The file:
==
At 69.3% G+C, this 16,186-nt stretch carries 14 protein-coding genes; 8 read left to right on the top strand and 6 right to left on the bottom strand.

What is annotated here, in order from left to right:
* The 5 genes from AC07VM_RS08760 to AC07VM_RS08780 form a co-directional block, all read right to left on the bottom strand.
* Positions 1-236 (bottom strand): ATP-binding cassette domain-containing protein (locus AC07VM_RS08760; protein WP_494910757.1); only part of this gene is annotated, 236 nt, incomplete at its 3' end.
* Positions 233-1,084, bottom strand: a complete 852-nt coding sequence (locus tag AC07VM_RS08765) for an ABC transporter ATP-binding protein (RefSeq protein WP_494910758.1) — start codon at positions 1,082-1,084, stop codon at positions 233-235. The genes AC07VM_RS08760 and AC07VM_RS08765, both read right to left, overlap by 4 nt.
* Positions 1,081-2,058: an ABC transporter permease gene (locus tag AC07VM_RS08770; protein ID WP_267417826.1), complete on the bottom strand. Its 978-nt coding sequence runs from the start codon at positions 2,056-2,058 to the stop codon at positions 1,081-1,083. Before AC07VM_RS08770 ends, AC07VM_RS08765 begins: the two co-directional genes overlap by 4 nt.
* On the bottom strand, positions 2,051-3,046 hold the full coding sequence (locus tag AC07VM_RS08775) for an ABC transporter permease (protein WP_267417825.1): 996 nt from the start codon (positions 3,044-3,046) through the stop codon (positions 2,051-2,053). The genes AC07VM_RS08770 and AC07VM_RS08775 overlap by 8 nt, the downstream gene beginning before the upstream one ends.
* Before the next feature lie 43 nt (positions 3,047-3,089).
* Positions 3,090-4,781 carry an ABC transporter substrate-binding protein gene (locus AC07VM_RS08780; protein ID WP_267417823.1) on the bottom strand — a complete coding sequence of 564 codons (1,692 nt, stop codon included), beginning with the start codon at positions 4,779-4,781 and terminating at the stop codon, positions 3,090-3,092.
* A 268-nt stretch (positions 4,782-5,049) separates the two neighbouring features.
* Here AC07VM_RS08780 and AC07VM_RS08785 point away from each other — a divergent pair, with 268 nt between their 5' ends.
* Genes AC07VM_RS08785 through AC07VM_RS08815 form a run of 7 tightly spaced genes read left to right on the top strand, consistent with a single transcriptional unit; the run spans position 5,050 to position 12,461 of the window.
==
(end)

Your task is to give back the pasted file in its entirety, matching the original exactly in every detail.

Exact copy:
At 69.3% G+C, this 16,186-nt stretch carries 14 protein-coding genes; 8 read left to right on the top strand and 6 right to left on the bottom strand.

What is annotated here, in order from left to right:
* The 5 genes from AC07VM_RS08760 to AC07VM_RS08780 form a co-directional block, all read right to left on the bottom strand.
* Positions 1-236 (bottom strand): ATP-binding cassette domain-containing protein (locus AC07VM_RS08760; protein WP_494910757.1); only part of this gene is annotated, 236 nt, incomplete at its 3' end.
* Positions 233-1,084, bottom strand: a complete 852-nt coding sequence (locus tag AC07VM_RS08765) for an ABC transporter ATP-binding protein (RefSeq protein WP_494910758.1) — start codon at positions 1,082-1,084, stop codon at positions 233-235. The genes AC07VM_RS08760 and AC07VM_RS08765, both read right to left, overlap by 4 nt.
* Positions 1,081-2,058: an ABC transporter permease gene (locus tag AC07VM_RS08770; protein ID WP_267417826.1), complete on the bottom strand. Its 978-nt coding sequence runs from the start codon at positions 2,056-2,058 to the stop codon at positions 1,081-1,083. Before AC07VM_RS08770 ends, AC07VM_RS08765 begins: the two co-directional genes overlap by 4 nt.
* On the bottom strand, positions 2,051-3,046 hold the full coding sequence (locus tag AC07VM_RS08775) for an ABC transporter permease (protein WP_267417825.1): 996 nt from the start codon (positions 3,044-3,046) through the stop codon (positions 2,051-2,053). The genes AC07VM_RS08770 and AC07VM_RS08775 overlap by 8 nt, the downstream gene beginning before the upstream one ends.
* Before the next feature lie 43 nt (positions 3,047-3,089).
* Positions 3,090-4,781 carry an ABC transporter substrate-binding protein gene (locus AC07VM_RS08780; protein ID WP_267417823.1) on the bottom strand — a complete coding sequence of 564 codons (1,692 nt, stop codon included), beginning with the start codon at positions 4,779-4,781 and terminating at the stop codon, positions 3,090-3,092.
* A 268-nt stretch (positions 4,782-5,049) separates the two neighbouring features.
* Here AC07VM_RS08780 and AC07VM_RS08785 point away from each other — a divergent pair, with 268 nt between their 5' ends.
* Genes AC07VM_RS08785 through AC07VM_RS08815 form a run of 7 tightly spaced genes read left to right on the top strand, consistent with a single transcriptional unit; the run spans position 5,050 to position 12,461 of the window.